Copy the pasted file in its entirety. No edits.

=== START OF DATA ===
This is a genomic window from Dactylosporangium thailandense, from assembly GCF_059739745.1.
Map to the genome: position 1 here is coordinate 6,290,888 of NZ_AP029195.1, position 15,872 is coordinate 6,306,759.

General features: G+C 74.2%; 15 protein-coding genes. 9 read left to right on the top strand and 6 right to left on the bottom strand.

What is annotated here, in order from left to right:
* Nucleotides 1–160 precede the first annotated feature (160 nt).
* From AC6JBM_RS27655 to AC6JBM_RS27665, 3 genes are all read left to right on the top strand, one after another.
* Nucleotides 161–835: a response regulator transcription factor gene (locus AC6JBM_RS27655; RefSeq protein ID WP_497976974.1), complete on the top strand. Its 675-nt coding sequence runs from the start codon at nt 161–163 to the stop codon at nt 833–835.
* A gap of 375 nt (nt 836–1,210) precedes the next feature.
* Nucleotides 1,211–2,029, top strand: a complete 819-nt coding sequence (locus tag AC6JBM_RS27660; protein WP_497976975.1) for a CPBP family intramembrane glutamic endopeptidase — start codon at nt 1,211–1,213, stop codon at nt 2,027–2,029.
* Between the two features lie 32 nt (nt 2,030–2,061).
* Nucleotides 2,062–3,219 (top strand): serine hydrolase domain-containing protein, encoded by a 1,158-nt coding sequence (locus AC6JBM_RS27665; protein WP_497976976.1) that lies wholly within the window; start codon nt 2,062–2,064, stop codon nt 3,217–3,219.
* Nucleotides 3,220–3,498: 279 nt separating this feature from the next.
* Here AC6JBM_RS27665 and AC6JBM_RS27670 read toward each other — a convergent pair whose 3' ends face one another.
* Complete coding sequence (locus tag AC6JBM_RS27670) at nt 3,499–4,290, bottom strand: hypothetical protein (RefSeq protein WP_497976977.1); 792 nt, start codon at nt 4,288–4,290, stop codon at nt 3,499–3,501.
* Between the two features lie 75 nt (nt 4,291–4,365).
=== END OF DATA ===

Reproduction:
This is a genomic window from Dactylosporangium thailandense, from assembly GCF_059739745.1.
Map to the genome: position 1 here is coordinate 6,290,888 of NZ_AP029195.1, position 15,872 is coordinate 6,306,759.

General features: G+C 74.2%; 15 protein-coding genes. 9 read left to right on the top strand and 6 right to left on the bottom strand.

What is annotated here, in order from left to right:
* Nucleotides 1–160 precede the first annotated feature (160 nt).
* From AC6JBM_RS27655 to AC6JBM_RS27665, 3 genes are all read left to right on the top strand, one after another.
* Nucleotides 161–835: a response regulator transcription factor gene (locus AC6JBM_RS27655; RefSeq protein ID WP_497976974.1), complete on the top strand. Its 675-nt coding sequence runs from the start codon at nt 161–163 to the stop codon at nt 833–835.
* A gap of 375 nt (nt 836–1,210) precedes the next feature.
* Nucleotides 1,211–2,029, top strand: a complete 819-nt coding sequence (locus tag AC6JBM_RS27660; protein WP_497976975.1) for a CPBP family intramembrane glutamic endopeptidase — start codon at nt 1,211–1,213, stop codon at nt 2,027–2,029.
* Between the two features lie 32 nt (nt 2,030–2,061).
* Nucleotides 2,062–3,219 (top strand): serine hydrolase domain-containing protein, encoded by a 1,158-nt coding sequence (locus AC6JBM_RS27665; protein WP_497976976.1) that lies wholly within the window; start codon nt 2,062–2,064, stop codon nt 3,217–3,219.
* Nucleotides 3,220–3,498: 279 nt separating this feature from the next.
* Here AC6JBM_RS27665 and AC6JBM_RS27670 read toward each other — a convergent pair whose 3' ends face one another.
* Complete coding sequence (locus tag AC6JBM_RS27670) at nt 3,499–4,290, bottom strand: hypothetical protein (RefSeq protein WP_497976977.1); 792 nt, start codon at nt 4,288–4,290, stop codon at nt 3,499–3,501.
* Between the two features lie 75 nt (nt 4,291–4,365).